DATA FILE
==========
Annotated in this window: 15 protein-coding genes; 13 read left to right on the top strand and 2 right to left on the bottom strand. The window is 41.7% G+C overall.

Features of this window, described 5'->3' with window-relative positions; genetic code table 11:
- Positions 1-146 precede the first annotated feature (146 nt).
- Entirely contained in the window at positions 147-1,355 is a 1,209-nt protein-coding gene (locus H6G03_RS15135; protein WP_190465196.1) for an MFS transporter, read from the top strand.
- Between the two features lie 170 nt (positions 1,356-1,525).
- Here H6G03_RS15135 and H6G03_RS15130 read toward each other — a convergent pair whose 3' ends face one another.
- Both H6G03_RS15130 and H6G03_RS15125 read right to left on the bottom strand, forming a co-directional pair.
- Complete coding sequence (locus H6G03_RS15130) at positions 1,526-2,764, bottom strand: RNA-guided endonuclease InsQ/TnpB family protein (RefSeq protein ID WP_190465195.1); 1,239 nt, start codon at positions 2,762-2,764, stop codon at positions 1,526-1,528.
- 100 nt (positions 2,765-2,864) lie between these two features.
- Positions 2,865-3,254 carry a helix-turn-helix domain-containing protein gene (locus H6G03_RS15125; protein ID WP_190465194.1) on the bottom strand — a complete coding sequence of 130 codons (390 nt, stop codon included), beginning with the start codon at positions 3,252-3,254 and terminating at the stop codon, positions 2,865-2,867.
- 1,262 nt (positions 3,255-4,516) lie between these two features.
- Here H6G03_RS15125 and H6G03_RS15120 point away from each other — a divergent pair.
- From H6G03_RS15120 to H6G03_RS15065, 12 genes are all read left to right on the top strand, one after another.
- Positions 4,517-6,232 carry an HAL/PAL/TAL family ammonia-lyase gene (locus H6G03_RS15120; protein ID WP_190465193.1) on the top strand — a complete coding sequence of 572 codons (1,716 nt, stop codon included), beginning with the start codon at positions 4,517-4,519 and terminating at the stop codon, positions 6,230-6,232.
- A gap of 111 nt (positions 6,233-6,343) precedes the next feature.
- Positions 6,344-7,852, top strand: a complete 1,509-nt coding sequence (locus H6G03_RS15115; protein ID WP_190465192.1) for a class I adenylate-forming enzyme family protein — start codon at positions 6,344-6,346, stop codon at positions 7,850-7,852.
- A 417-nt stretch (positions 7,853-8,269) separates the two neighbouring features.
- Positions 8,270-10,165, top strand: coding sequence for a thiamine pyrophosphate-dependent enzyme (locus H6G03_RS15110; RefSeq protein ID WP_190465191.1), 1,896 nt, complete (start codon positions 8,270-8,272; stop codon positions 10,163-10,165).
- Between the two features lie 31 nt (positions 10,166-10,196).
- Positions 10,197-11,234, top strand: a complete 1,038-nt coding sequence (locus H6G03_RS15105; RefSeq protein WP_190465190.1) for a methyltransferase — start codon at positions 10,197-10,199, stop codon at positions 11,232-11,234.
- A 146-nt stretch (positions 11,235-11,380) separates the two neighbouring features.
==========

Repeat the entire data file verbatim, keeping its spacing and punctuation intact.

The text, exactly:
Annotated in this window: 15 protein-coding genes; 13 read left to right on the top strand and 2 right to left on the bottom strand. The window is 41.7% G+C overall.

Features of this window, described 5'->3' with window-relative positions; genetic code table 11:
- Positions 1-146 precede the first annotated feature (146 nt).
- Entirely contained in the window at positions 147-1,355 is a 1,209-nt protein-coding gene (locus H6G03_RS15135; protein WP_190465196.1) for an MFS transporter, read from the top strand.
- Between the two features lie 170 nt (positions 1,356-1,525).
- Here H6G03_RS15135 and H6G03_RS15130 read toward each other — a convergent pair whose 3' ends face one another.
- Both H6G03_RS15130 and H6G03_RS15125 read right to left on the bottom strand, forming a co-directional pair.
- Complete coding sequence (locus H6G03_RS15130) at positions 1,526-2,764, bottom strand: RNA-guided endonuclease InsQ/TnpB family protein (RefSeq protein ID WP_190465195.1); 1,239 nt, start codon at positions 2,762-2,764, stop codon at positions 1,526-1,528.
- 100 nt (positions 2,765-2,864) lie between these two features.
- Positions 2,865-3,254 carry a helix-turn-helix domain-containing protein gene (locus H6G03_RS15125; protein ID WP_190465194.1) on the bottom strand — a complete coding sequence of 130 codons (390 nt, stop codon included), beginning with the start codon at positions 3,252-3,254 and terminating at the stop codon, positions 2,865-2,867.
- 1,262 nt (positions 3,255-4,516) lie between these two features.
- Here H6G03_RS15125 and H6G03_RS15120 point away from each other — a divergent pair.
- From H6G03_RS15120 to H6G03_RS15065, 12 genes are all read left to right on the top strand, one after another.
- Positions 4,517-6,232 carry an HAL/PAL/TAL family ammonia-lyase gene (locus H6G03_RS15120; protein ID WP_190465193.1) on the top strand — a complete coding sequence of 572 codons (1,716 nt, stop codon included), beginning with the start codon at positions 4,517-4,519 and terminating at the stop codon, positions 6,230-6,232.
- A gap of 111 nt (positions 6,233-6,343) precedes the next feature.
- Positions 6,344-7,852, top strand: a complete 1,509-nt coding sequence (locus H6G03_RS15115; protein ID WP_190465192.1) for a class I adenylate-forming enzyme family protein — start codon at positions 6,344-6,346, stop codon at positions 7,850-7,852.
- A 417-nt stretch (positions 7,853-8,269) separates the two neighbouring features.
- Positions 8,270-10,165, top strand: coding sequence for a thiamine pyrophosphate-dependent enzyme (locus H6G03_RS15110; RefSeq protein ID WP_190465191.1), 1,896 nt, complete (start codon positions 8,270-8,272; stop codon positions 10,163-10,165).
- Between the two features lie 31 nt (positions 10,166-10,196).
- Positions 10,197-11,234, top strand: a complete 1,038-nt coding sequence (locus H6G03_RS15105; RefSeq protein WP_190465190.1) for a methyltransferase — start codon at positions 10,197-10,199, stop codon at positions 11,232-11,234.
- A 146-nt stretch (positions 11,235-11,380) separates the two neighbouring features.